NEW ALBANY, Miss. (WTVA) -- Folk art, friendly people and folk music took center stage at the Union County Heritage Museum Sunday afternoon.
Eight artists presented a variety of artwork native to north Mississippi.
A local group known as the Cakewalkers provided the musical background Sunday as viewers were treated to some traditional and not-so-traditional artwork.
The word for the day was creativitiy.
"We are created in the image of our creator, and he created us. And we've got all this creativity in us. And it just comes out of everybody in such wonderful and unique ways. I just love it. I think everybody else does, too," said Jill Smith, the Union County Heritage Museum director.
There were eight artists with works on display for the public.
One such artist was nine-year-old Slyvia Russell of New Albany.
"It is a robot with a whole bunch of stuff that I found all over the ground, all over my yard, by the park and all kinds of different places," Russell said.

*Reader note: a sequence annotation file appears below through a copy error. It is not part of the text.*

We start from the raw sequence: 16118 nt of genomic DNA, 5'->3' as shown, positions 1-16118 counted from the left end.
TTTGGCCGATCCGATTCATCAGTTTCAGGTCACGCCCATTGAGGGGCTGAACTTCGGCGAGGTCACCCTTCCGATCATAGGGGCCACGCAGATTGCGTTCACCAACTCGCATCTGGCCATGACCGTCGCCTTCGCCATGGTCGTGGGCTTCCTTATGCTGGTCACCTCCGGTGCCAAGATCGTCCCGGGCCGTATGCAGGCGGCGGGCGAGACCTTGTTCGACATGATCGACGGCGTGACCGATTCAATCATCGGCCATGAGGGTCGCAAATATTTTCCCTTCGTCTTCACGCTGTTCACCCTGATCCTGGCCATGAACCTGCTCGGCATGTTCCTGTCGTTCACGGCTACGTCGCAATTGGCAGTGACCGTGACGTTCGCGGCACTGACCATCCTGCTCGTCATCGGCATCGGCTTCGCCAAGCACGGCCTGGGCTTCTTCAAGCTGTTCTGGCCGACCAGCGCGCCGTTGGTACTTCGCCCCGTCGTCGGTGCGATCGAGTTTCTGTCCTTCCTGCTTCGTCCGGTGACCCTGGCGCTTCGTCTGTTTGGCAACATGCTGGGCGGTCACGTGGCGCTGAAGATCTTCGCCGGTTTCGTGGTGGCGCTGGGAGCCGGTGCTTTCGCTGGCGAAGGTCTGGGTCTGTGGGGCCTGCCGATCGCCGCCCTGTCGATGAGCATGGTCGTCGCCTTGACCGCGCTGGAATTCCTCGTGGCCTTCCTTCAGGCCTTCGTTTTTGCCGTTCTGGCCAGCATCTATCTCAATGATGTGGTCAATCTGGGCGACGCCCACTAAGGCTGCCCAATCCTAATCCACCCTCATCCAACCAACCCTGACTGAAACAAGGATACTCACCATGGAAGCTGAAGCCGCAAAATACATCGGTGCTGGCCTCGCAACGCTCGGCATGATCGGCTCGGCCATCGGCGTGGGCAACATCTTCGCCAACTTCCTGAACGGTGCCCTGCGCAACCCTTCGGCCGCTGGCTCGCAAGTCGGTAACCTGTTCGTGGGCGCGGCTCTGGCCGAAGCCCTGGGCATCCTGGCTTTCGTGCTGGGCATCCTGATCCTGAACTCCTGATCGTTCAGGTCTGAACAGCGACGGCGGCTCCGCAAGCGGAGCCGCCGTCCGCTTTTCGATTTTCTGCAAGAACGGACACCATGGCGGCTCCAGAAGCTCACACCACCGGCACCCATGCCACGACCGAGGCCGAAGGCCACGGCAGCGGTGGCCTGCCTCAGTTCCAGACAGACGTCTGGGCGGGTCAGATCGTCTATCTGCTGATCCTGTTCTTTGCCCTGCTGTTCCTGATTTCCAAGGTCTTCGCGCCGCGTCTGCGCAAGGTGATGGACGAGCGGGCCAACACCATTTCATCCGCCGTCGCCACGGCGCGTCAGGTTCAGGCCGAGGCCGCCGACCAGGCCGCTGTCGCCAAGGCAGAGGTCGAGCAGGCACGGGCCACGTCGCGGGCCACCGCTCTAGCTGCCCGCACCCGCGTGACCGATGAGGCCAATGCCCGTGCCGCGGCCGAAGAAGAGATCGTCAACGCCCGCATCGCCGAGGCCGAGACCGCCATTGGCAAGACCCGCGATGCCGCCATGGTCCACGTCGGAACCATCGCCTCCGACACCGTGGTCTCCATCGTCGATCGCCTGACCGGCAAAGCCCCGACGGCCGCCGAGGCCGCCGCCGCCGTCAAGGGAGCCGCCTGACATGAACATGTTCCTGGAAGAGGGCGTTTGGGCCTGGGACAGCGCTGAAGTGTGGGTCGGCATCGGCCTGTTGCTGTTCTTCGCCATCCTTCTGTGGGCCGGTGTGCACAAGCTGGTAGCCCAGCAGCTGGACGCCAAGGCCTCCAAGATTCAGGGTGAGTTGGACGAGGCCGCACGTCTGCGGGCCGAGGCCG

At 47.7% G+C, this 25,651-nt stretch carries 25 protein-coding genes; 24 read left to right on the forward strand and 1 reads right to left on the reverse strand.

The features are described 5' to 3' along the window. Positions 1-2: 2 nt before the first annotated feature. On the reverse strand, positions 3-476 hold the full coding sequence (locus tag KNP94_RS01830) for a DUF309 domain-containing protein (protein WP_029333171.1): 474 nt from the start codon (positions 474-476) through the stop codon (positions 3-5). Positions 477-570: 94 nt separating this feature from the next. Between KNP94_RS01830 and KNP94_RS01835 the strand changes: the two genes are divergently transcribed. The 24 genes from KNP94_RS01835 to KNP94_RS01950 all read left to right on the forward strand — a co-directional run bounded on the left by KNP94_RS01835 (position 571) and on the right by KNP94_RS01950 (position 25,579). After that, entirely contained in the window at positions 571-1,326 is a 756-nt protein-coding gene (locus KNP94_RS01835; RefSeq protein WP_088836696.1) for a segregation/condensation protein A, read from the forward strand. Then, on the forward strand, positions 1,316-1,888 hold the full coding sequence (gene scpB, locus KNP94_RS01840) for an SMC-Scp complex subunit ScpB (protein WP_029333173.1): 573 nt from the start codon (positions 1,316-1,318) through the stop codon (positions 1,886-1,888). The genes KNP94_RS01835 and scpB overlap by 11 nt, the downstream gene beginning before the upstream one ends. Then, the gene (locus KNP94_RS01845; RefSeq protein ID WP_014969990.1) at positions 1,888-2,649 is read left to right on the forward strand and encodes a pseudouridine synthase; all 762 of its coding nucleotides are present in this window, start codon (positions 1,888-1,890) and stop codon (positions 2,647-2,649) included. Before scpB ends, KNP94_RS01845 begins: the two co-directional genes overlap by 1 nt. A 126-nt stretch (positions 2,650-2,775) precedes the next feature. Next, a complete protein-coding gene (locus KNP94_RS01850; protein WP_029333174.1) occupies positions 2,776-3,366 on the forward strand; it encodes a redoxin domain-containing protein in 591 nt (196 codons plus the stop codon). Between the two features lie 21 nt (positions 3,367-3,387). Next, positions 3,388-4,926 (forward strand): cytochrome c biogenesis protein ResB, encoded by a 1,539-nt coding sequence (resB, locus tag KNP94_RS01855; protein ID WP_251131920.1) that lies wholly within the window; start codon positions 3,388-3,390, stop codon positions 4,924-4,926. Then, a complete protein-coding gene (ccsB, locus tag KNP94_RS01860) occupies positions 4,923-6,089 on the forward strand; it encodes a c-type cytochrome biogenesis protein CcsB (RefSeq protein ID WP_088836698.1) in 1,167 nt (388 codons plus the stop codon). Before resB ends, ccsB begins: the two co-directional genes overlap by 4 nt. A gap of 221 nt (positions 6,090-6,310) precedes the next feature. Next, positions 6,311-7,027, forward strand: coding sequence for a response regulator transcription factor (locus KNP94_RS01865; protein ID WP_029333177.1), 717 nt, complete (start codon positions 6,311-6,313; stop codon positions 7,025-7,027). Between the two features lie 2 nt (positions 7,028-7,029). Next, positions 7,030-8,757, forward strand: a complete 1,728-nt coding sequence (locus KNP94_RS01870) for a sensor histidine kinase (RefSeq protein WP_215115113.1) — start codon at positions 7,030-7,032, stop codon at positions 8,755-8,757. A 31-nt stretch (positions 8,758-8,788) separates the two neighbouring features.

That theme seemed to embody a lot of the work here.
"The scrap metal, I get through the plant I work at," Corinth artist Ralph Barnes said. "I pay $8 a hundred for it. That came out of a concrete wall they tore down. And the filters came off of heavy equipment."
Then there was John Steele Davis who, despite his middle name, finds his raw materials from the north Mississippi woods.
"This is kind of my style or my artwork. I've been doing this for about 16 years and I really like it. Some of this work here is over ten years old," said Davis.
And some of his work, like a washtub-turned bass guitar, is used by the acoustic band The Cakewalkers.
They play a music unique to Mississippi.
"I played sciffle in England in the 50s; I'm that old. They call it Mississippi Sciffle for whatever reason, because it's just a companion with everything all rolled together," said bandmember Adrian Baron-Robbins.
There was even room for more traditional pieces.
"A couple of years ago I started with watercolors because I figured I could throw paper away a lot easier than I could canvas," New Albany artist Doyle Cavenness said.
From the looks of it, no one will be throwing his paintings away.
All the artists were from north Mississippi, hailing from Corinth all the way to Water Valley.
Organizers say they hope to host the same event next year.